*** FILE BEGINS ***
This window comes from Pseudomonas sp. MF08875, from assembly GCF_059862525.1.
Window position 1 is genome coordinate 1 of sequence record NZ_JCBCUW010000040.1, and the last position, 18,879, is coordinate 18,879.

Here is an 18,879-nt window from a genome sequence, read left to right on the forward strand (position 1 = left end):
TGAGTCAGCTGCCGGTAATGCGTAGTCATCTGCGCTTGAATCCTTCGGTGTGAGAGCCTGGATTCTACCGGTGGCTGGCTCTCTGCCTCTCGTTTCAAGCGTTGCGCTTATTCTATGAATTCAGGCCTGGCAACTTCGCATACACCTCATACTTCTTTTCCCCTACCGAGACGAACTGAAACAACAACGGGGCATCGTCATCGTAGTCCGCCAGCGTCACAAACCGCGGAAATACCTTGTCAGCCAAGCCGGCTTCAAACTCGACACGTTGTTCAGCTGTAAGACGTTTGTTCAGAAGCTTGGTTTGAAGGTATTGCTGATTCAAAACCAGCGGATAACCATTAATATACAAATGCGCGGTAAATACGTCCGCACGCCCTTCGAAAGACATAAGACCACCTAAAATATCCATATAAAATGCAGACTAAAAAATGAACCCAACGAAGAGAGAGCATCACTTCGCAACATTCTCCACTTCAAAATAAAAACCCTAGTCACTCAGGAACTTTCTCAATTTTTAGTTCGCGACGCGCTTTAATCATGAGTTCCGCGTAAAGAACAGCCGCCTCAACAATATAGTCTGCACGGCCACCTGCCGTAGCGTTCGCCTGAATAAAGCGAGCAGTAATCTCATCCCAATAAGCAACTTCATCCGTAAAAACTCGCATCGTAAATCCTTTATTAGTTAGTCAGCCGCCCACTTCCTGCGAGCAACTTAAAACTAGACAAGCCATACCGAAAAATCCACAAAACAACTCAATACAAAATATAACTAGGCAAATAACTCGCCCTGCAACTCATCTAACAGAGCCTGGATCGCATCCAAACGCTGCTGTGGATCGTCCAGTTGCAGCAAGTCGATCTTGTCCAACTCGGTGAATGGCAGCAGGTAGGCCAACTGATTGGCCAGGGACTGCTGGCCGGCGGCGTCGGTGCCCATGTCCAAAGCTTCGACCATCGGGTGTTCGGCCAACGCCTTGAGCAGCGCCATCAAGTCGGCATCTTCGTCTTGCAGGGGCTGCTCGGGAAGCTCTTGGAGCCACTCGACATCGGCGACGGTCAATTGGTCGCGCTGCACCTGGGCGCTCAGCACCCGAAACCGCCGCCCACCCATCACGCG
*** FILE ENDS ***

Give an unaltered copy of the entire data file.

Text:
This window comes from Pseudomonas sp. MF08875, from assembly GCF_059862525.1.
Window position 1 is genome coordinate 1 of sequence record NZ_JCBCUW010000040.1, and the last position, 18,879, is coordinate 18,879.

Here is an 18,879-nt window from a genome sequence, read left to right on the forward strand (position 1 = left end):
TGAGTCAGCTGCCGGTAATGCGTAGTCATCTGCGCTTGAATCCTTCGGTGTGAGAGCCTGGATTCTACCGGTGGCTGGCTCTCTGCCTCTCGTTTCAAGCGTTGCGCTTATTCTATGAATTCAGGCCTGGCAACTTCGCATACACCTCATACTTCTTTTCCCCTACCGAGACGAACTGAAACAACAACGGGGCATCGTCATCGTAGTCCGCCAGCGTCACAAACCGCGGAAATACCTTGTCAGCCAAGCCGGCTTCAAACTCGACACGTTGTTCAGCTGTAAGACGTTTGTTCAGAAGCTTGGTTTGAAGGTATTGCTGATTCAAAACCAGCGGATAACCATTAATATACAAATGCGCGGTAAATACGTCCGCACGCCCTTCGAAAGACATAAGACCACCTAAAATATCCATATAAAATGCAGACTAAAAAATGAACCCAACGAAGAGAGAGCATCACTTCGCAACATTCTCCACTTCAAAATAAAAACCCTAGTCACTCAGGAACTTTCTCAATTTTTAGTTCGCGACGCGCTTTAATCATGAGTTCCGCGTAAAGAACAGCCGCCTCAACAATATAGTCTGCACGGCCACCTGCCGTAGCGTTCGCCTGAATAAAGCGAGCAGTAATCTCATCCCAATAAGCAACTTCATCCGTAAAAACTCGCATCGTAAATCCTTTATTAGTTAGTCAGCCGCCCACTTCCTGCGAGCAACTTAAAACTAGACAAGCCATACCGAAAAATCCACAAAACAACTCAATACAAAATATAACTAGGCAAATAACTCGCCCTGCAACTCATCTAACAGAGCCTGGATCGCATCCAAACGCTGCTGTGGATCGTCCAGTTGCAGCAAGTCGATCTTGTCCAACTCGGTGAATGGCAGCAGGTAGGCCAACTGATTGGCCAGGGACTGCTGGCCGGCGGCGTCGGTGCCCATGTCCAAAGCTTCGACCATCGGGTGTTCGGCCAACGCCTTGAGCAGCGCCATCAAGTCGGCATCTTCGTCTTGCAGGGGCTGCTCGGGAAGCTCTTGGAGCCACTCGACATCGGCGACGGTCAATTGGTCGCGCTGCACCTGGGCGCTCAGCACCCGAAACCGCCGCCCACCCATCACGCG